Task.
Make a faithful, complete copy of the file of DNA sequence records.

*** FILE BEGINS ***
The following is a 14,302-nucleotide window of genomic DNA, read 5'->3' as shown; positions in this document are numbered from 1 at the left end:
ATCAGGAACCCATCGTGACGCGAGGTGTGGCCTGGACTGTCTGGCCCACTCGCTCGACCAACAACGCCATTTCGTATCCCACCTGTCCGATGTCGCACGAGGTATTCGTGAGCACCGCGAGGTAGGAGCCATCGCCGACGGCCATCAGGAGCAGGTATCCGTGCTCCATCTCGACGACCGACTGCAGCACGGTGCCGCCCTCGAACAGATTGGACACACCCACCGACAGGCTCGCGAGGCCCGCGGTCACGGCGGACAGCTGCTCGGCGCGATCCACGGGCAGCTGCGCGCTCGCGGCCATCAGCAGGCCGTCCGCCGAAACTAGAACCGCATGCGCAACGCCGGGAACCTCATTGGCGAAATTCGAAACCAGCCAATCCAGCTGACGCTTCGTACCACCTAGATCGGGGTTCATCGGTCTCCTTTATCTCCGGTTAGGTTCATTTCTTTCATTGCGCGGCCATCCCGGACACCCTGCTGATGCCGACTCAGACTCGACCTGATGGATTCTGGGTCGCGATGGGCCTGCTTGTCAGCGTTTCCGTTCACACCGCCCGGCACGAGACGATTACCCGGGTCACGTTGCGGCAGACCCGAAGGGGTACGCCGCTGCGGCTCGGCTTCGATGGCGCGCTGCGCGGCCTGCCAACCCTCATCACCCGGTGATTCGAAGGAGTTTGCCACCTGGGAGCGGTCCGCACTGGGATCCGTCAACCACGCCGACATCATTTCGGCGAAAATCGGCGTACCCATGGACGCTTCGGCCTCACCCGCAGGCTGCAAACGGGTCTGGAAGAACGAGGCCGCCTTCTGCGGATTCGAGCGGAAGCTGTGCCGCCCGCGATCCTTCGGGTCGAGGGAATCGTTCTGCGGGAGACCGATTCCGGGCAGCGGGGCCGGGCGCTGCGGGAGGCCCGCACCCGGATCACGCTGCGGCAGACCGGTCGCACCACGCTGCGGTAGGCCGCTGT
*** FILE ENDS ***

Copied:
The following is a 14,302-nucleotide window of genomic DNA, read 5'->3' as shown; positions in this document are numbered from 1 at the left end:
ATCAGGAACCCATCGTGACGCGAGGTGTGGCCTGGACTGTCTGGCCCACTCGCTCGACCAACAACGCCATTTCGTATCCCACCTGTCCGATGTCGCACGAGGTATTCGTGAGCACCGCGAGGTAGGAGCCATCGCCGACGGCCATCAGGAGCAGGTATCCGTGCTCCATCTCGACGACCGACTGCAGCACGGTGCCGCCCTCGAACAGATTGGACACACCCACCGACAGGCTCGCGAGGCCCGCGGTCACGGCGGACAGCTGCTCGGCGCGATCCACGGGCAGCTGCGCGCTCGCGGCCATCAGCAGGCCGTCCGCCGAAACTAGAACCGCATGCGCAACGCCGGGAACCTCATTGGCGAAATTCGAAACCAGCCAATCCAGCTGACGCTTCGTACCACCTAGATCGGGGTTCATCGGTCTCCTTTATCTCCGGTTAGGTTCATTTCTTTCATTGCGCGGCCATCCCGGACACCCTGCTGATGCCGACTCAGACTCGACCTGATGGATTCTGGGTCGCGATGGGCCTGCTTGTCAGCGTTTCCGTTCACACCGCCCGGCACGAGACGATTACCCGGGTCACGTTGCGGCAGACCCGAAGGGGTACGCCGCTGCGGCTCGGCTTCGATGGCGCGCTGCGCGGCCTGCCAACCCTCATCACCCGGTGATTCGAAGGAGTTTGCCACCTGGGAGCGGTCCGCACTGGGATCCGTCAACCACGCCGACATCATTTCGGCGAAAATCGGCGTACCCATGGACGCTTCGGCCTCACCCGCAGGCTGCAAACGGGTCTGGAAGAACGAGGCCGCCTTCTGCGGATTCGAGCGGAAGCTGTGCCGCCCGCGATCCTTCGGGTCGAGGGAATCGTTCTGCGGGAGACCGATTCCGGGCAGCGGGGCCGGGCGCTGCGGGAGGCCCGCACCCGGATCACGCTGCGGCAGACCGGTCGCACCACGCTGCGGTAGGCCGCTGT